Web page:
(Bloomberg) -- Methane leaks from an older generation of ships powered by liquefied natural gas are limiting the climate benefit of the fuel, Mitsui OSK Lines Ltd. President Takeshi Hashimoto said in an interview in India on Tuesday.

Although ships using LNG result in about 25% less carbon dioxide emissions than traditional marine fuels, older vessels often fail to burn all the methane. That means some of it leaks directly into the atmosphere where it can have a devastating climate impact.

The comments — a rare public acknowledgment of the leakage issue from a major shipper — are all the more telling because of Mitsui OSK’s size. The firm marshals a fleet of more than 800 ships transporting everything from oil to gas to commodities to goods in containers. The remarks highlight how the industry is becoming increasingly concerned that releases of the potent greenhouse gas are worse than initially thought. 

“When we started using LNG, people didn’t care about the methane slip,” Hashimoto said in Goa, where he was attending India Energy Week. “Everybody recognizes that this methane issue should be sorted out and the brand new vessels are much better than before.”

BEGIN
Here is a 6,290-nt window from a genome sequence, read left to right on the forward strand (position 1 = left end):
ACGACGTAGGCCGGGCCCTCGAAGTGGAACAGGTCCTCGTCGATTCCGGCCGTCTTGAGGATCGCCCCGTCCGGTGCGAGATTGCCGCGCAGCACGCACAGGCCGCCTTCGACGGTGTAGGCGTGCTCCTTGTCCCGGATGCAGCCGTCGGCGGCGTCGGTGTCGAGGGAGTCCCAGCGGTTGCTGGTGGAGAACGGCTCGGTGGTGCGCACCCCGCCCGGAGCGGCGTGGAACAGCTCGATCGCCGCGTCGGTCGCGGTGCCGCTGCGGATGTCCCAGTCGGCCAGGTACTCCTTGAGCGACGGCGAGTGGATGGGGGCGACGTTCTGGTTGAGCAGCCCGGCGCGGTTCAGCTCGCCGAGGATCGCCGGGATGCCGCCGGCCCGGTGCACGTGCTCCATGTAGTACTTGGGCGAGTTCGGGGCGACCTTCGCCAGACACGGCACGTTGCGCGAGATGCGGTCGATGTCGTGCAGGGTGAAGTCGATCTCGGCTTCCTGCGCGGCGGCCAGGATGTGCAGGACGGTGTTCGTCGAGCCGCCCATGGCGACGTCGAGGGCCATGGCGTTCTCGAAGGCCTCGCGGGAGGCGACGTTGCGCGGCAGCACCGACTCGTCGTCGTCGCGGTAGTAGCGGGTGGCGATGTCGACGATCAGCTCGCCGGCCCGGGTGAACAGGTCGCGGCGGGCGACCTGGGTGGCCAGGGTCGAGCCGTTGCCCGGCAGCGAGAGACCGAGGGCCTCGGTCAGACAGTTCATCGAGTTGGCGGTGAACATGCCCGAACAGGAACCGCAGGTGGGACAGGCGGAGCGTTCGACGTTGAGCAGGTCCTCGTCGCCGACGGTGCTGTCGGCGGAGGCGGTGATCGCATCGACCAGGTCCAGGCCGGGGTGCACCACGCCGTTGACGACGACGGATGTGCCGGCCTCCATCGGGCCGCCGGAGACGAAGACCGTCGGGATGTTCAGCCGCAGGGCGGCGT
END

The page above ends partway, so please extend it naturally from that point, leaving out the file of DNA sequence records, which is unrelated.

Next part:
Despite the slippage, LNG-powered ships still have a better overall emissions profile than conventional fuel oil-burning vessels, Hashimoto said, adding that his firm is working to improve its own fleet’s performance. 

Hashimoto said he nevertheless believes that shipping firms should maximize use of LNG now, and gradually switch to green methanol, green ammonia or green hydrogen as those fuels become available. 

The issue of methane slippage has already caught the industry’s attention with one study back in 2020 saying that the environmental damage some LNG-powered carriers cause over a 20-year period is far more acute than equivalent vessels run on conventional fuels.

READ MORE (Jan. 2020): Don’t Count on LNG as Ship Fuel of the Future

Hashimoto’s comments echo research that shows that methane leaks from commercial shipping are significantly higher than the likes of the European Union and International Maritime Organization had assumed. 

Methane is the primary component of natural gas and has more than 80 times the warming power of CO2 during its first two decades in the atmosphere.

The most common type of LNG marine engine — low pressure, dual-fuel, four-stroke engines — emit on average more than twice as much methane than assumed by the EU and 80% more than estimated by the IMO, according to a study released last month by the International Council on Clean Transportation, Explicit ApS and the Netherlands Organization for Applied Scientific Research.

READ MORE: Cruises Risk Shorter-Term Climate Damage With Methane Leaks

Methane slip — the percentage of methane in fuel that is emitted unburned from an engine — averaged 6.4% in the plumes of 18 ships measured, compared with an EU assumption of 3.1% and an International Maritime Organization estimate of 3.5%, the study showed.

--With assistance from Jack Wittels.

©2024 Bloomberg L.P.